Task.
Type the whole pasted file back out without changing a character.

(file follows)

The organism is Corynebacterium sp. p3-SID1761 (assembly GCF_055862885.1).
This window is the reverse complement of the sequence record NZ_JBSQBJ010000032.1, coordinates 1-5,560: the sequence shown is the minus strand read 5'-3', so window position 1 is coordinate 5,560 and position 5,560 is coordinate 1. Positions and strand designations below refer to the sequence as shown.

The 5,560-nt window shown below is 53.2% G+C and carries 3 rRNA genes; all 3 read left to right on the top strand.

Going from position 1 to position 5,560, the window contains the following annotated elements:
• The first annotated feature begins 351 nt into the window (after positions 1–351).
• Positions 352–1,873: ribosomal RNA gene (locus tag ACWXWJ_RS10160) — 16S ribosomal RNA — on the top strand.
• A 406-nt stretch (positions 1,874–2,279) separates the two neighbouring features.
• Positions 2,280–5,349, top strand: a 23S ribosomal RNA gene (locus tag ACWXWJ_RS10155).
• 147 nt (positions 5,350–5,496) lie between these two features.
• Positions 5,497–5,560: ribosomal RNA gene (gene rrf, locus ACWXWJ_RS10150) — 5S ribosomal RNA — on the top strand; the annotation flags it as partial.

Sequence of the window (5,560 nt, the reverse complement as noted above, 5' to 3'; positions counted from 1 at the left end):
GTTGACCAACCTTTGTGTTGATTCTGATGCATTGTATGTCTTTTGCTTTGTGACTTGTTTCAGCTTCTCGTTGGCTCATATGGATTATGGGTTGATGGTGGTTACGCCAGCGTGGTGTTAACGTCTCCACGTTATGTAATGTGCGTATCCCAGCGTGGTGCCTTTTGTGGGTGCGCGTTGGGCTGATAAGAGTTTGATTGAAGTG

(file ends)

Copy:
The organism is Corynebacterium sp. p3-SID1761 (assembly GCF_055862885.1).
This window is the reverse complement of the sequence record NZ_JBSQBJ010000032.1, coordinates 1-5,560: the sequence shown is the minus strand read 5'-3', so window position 1 is coordinate 5,560 and position 5,560 is coordinate 1. Positions and strand designations below refer to the sequence as shown.

The 5,560-nt window shown below is 53.2% G+C and carries 3 rRNA genes; all 3 read left to right on the top strand.

Going from position 1 to position 5,560, the window contains the following annotated elements:
• The first annotated feature begins 351 nt into the window (after positions 1–351).
• Positions 352–1,873: ribosomal RNA gene (locus tag ACWXWJ_RS10160) — 16S ribosomal RNA — on the top strand.
• A 406-nt stretch (positions 1,874–2,279) separates the two neighbouring features.
• Positions 2,280–5,349, top strand: a 23S ribosomal RNA gene (locus tag ACWXWJ_RS10155).
• 147 nt (positions 5,350–5,496) lie between these two features.
• Positions 5,497–5,560: ribosomal RNA gene (gene rrf, locus ACWXWJ_RS10150) — 5S ribosomal RNA — on the top strand; the annotation flags it as partial.

Sequence of the window (5,560 nt, the reverse complement as noted above, 5' to 3'; positions counted from 1 at the left end):
GTTGACCAACCTTTGTGTTGATTCTGATGCATTGTATGTCTTTTGCTTTGTGACTTGTTTCAGCTTCTCGTTGGCTCATATGGATTATGGGTTGATGGTGGTTACGCCAGCGTGGTGTTAACGTCTCCACGTTATGTAATGTGCGTATCCCAGCGTGGTGCCTTTTGTGGGTGCGCGTTGGGCTGATAAGAGTTTGATTGAAGTG